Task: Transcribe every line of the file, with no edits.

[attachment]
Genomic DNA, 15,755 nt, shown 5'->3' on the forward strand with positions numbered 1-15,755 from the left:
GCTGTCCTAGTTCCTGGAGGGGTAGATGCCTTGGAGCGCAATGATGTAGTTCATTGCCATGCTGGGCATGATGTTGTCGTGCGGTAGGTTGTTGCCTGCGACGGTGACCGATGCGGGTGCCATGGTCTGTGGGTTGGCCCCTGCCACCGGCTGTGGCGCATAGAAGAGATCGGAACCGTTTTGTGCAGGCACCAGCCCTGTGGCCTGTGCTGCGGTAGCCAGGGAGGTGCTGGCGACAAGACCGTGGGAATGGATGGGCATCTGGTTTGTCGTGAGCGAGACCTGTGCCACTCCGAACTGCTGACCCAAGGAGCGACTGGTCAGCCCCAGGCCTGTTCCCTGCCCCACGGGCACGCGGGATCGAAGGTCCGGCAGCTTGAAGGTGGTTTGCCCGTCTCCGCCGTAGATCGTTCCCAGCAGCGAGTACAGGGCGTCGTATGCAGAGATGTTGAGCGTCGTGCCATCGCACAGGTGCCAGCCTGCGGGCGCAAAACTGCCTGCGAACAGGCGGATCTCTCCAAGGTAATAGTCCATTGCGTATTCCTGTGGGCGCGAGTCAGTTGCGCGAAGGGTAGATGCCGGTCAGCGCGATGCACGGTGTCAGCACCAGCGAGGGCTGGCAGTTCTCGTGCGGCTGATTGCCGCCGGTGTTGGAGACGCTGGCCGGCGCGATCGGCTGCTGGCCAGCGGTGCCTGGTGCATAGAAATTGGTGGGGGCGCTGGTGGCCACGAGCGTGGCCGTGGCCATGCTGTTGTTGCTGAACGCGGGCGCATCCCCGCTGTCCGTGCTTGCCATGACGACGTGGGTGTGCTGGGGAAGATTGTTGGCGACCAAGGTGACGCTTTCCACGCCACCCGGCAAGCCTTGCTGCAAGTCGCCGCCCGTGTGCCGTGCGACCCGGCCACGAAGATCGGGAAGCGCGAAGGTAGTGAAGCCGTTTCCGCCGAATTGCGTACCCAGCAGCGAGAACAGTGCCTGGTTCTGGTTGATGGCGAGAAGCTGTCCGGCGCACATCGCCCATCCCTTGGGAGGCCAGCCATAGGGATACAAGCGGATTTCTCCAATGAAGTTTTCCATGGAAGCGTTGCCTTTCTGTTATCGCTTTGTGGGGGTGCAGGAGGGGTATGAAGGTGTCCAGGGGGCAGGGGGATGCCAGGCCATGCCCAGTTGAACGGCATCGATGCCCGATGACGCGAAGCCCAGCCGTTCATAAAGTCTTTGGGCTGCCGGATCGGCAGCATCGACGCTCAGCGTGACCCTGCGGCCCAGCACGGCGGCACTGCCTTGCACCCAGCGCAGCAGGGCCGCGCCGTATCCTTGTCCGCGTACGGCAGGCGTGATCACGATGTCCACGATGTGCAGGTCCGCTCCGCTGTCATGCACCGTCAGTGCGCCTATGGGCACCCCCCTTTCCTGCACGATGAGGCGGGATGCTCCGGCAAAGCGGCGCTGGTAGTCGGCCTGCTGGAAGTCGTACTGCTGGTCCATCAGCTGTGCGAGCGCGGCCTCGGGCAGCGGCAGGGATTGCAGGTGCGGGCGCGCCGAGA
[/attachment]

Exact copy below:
Genomic DNA, 15,755 nt, shown 5'->3' on the forward strand with positions numbered 1-15,755 from the left:
GCTGTCCTAGTTCCTGGAGGGGTAGATGCCTTGGAGCGCAATGATGTAGTTCATTGCCATGCTGGGCATGATGTTGTCGTGCGGTAGGTTGTTGCCTGCGACGGTGACCGATGCGGGTGCCATGGTCTGTGGGTTGGCCCCTGCCACCGGCTGTGGCGCATAGAAGAGATCGGAACCGTTTTGTGCAGGCACCAGCCCTGTGGCCTGTGCTGCGGTAGCCAGGGAGGTGCTGGCGACAAGACCGTGGGAATGGATGGGCATCTGGTTTGTCGTGAGCGAGACCTGTGCCACTCCGAACTGCTGACCCAAGGAGCGACTGGTCAGCCCCAGGCCTGTTCCCTGCCCCACGGGCACGCGGGATCGAAGGTCCGGCAGCTTGAAGGTGGTTTGCCCGTCTCCGCCGTAGATCGTTCCCAGCAGCGAGTACAGGGCGTCGTATGCAGAGATGTTGAGCGTCGTGCCATCGCACAGGTGCCAGCCTGCGGGCGCAAAACTGCCTGCGAACAGGCGGATCTCTCCAAGGTAATAGTCCATTGCGTATTCCTGTGGGCGCGAGTCAGTTGCGCGAAGGGTAGATGCCGGTCAGCGCGATGCACGGTGTCAGCACCAGCGAGGGCTGGCAGTTCTCGTGCGGCTGATTGCCGCCGGTGTTGGAGACGCTGGCCGGCGCGATCGGCTGCTGGCCAGCGGTGCCTGGTGCATAGAAATTGGTGGGGGCGCTGGTGGCCACGAGCGTGGCCGTGGCCATGCTGTTGTTGCTGAACGCGGGCGCATCCCCGCTGTCCGTGCTTGCCATGACGACGTGGGTGTGCTGGGGAAGATTGTTGGCGACCAAGGTGACGCTTTCCACGCCACCCGGCAAGCCTTGCTGCAAGTCGCCGCCCGTGTGCCGTGCGACCCGGCCACGAAGATCGGGAAGCGCGAAGGTAGTGAAGCCGTTTCCGCCGAATTGCGTACCCAGCAGCGAGAACAGTGCCTGGTTCTGGTTGATGGCGAGAAGCTGTCCGGCGCACATCGCCCATCCCTTGGGAGGCCAGCCATAGGGATACAAGCGGATTTCTCCAATGAAGTTTTCCATGGAAGCGTTGCCTTTCTGTTATCGCTTTGTGGGGGTGCAGGAGGGGTATGAAGGTGTCCAGGGGGCAGGGGGATGCCAGGCCATGCCCAGTTGAACGGCATCGATGCCCGATGACGCGAAGCCCAGCCGTTCATAAAGTCTTTGGGCTGCCGGATCGGCAGCATCGACGCTCAGCGTGACCCTGCGGCCCAGCACGGCGGCACTGCCTTGCACCCAGCGCAGCAGGGCCGCGCCGTATCCTTGTCCGCGTACGGCAGGCGTGATCACGATGTCCACGATGTGCAGGTCCGCTCCGCTGTCATGCACCGTCAGTGCGCCTATGGGCACCCCCCTTTCCTGCACGATGAGGCGGGATGCTCCGGCAAAGCGGCGCTGGTAGTCGGCCTGCTGGAAGTCGTACTGCTGGTCCATCAGCTGTGCGAGCGCGGCCTCGGGCAGCGGCAGGGATTGCAGGTGCGGGCGCGCCGAGA